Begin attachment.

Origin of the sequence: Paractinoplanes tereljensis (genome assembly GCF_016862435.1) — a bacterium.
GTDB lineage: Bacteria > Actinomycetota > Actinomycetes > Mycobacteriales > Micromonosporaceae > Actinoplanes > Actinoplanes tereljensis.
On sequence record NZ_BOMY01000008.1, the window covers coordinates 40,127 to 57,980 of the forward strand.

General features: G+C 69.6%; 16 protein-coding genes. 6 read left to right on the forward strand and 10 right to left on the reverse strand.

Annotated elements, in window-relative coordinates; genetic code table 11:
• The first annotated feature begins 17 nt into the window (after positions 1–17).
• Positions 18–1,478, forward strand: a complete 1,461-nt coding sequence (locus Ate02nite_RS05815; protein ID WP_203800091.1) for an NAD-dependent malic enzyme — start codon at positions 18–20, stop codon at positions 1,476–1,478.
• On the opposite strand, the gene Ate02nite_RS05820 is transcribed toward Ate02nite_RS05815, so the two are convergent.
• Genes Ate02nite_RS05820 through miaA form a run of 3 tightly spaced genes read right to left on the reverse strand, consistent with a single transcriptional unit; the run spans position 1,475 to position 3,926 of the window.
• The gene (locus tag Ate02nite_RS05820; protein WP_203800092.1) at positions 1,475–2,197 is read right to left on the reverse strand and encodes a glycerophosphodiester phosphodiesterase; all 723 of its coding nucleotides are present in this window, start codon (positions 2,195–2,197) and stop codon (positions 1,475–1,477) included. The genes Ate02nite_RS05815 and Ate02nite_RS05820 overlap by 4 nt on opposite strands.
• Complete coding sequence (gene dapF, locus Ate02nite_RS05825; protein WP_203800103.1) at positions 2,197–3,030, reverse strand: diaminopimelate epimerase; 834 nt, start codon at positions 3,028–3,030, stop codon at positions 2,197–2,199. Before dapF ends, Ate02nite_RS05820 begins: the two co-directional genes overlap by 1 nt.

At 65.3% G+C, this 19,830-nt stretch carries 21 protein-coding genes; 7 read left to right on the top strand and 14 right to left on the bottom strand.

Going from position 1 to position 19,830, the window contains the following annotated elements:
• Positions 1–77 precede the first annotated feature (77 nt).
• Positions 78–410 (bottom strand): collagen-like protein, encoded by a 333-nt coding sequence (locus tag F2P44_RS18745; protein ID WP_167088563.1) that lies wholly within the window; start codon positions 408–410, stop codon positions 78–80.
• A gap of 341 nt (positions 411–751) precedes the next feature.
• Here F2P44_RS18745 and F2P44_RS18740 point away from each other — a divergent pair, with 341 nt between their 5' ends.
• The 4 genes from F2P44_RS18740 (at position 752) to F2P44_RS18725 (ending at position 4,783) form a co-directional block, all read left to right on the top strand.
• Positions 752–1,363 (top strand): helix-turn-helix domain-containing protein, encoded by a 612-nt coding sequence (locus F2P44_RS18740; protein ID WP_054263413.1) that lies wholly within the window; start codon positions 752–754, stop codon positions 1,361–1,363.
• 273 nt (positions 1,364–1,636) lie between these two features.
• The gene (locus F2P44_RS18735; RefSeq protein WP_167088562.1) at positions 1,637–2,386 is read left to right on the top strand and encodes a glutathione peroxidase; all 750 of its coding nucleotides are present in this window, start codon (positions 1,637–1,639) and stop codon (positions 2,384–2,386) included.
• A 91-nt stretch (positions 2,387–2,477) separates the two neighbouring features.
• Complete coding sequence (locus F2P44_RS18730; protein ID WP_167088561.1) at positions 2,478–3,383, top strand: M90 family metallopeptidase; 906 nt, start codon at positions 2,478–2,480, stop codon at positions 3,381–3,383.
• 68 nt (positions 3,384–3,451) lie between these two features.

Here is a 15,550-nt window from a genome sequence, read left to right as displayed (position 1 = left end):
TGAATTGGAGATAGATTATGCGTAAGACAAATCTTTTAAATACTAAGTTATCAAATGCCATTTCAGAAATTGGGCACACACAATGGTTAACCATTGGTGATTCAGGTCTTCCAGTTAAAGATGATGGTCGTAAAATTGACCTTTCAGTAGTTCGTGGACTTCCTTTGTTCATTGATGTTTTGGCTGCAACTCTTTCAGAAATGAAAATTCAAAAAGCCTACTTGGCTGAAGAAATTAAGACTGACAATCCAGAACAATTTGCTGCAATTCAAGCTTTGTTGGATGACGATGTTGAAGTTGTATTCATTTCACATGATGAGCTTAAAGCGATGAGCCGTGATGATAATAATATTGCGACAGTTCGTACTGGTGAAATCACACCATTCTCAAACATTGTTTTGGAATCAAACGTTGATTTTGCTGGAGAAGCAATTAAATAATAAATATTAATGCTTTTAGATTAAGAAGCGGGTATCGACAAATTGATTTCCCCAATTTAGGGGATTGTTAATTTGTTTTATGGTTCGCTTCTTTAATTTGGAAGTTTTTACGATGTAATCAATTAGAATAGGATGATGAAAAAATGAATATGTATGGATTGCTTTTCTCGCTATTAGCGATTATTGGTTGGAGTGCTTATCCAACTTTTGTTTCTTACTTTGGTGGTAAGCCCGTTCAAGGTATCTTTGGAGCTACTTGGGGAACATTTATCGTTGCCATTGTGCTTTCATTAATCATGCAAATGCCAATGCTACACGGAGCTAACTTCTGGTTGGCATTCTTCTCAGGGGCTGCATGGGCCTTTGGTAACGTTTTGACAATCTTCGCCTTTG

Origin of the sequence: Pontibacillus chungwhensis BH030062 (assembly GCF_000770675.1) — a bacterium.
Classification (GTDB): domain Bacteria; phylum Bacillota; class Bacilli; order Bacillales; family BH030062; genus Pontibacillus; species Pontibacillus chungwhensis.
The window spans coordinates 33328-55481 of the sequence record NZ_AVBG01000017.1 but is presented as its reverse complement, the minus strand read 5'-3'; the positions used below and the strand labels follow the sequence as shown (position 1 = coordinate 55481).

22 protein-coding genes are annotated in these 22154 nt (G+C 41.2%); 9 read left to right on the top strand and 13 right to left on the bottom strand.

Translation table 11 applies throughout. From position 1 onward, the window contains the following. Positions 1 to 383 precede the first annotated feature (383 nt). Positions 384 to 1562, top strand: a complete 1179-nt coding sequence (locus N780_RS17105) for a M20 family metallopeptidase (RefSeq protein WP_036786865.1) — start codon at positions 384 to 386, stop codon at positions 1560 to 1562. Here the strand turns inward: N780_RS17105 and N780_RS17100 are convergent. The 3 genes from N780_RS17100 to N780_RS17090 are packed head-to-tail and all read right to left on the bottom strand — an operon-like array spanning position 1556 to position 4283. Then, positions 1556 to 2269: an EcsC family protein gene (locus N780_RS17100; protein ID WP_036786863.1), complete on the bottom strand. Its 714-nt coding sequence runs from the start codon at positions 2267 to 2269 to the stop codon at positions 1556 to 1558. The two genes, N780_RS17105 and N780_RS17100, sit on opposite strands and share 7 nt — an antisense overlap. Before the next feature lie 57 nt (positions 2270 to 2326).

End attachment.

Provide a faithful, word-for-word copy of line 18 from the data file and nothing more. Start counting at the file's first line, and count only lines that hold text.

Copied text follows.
• The 4 genes from F2P44_RS18740 (at position 752) to F2P44_RS18725 (ending at position 4,783) form a co-directional block, all read left to right on the top strand.